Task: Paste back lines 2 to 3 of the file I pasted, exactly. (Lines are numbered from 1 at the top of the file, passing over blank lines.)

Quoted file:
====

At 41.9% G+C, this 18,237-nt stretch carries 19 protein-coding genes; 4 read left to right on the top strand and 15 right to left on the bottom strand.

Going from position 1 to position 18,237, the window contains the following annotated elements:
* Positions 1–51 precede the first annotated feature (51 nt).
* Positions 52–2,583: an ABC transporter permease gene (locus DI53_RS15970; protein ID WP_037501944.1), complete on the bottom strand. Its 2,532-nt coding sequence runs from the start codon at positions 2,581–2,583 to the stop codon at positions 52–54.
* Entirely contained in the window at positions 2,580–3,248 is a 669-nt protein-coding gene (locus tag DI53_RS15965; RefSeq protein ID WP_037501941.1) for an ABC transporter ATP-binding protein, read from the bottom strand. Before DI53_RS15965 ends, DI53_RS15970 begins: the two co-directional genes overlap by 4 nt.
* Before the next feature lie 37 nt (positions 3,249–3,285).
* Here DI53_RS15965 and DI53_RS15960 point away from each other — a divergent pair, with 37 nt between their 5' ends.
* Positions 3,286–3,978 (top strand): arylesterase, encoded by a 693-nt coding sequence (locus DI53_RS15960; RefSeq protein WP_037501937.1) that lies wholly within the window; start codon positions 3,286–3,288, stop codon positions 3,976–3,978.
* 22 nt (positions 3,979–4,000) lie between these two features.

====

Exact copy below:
Going from position 1 to position 18,237, the window contains the following annotated elements:
* Positions 1–51 precede the first annotated feature (51 nt).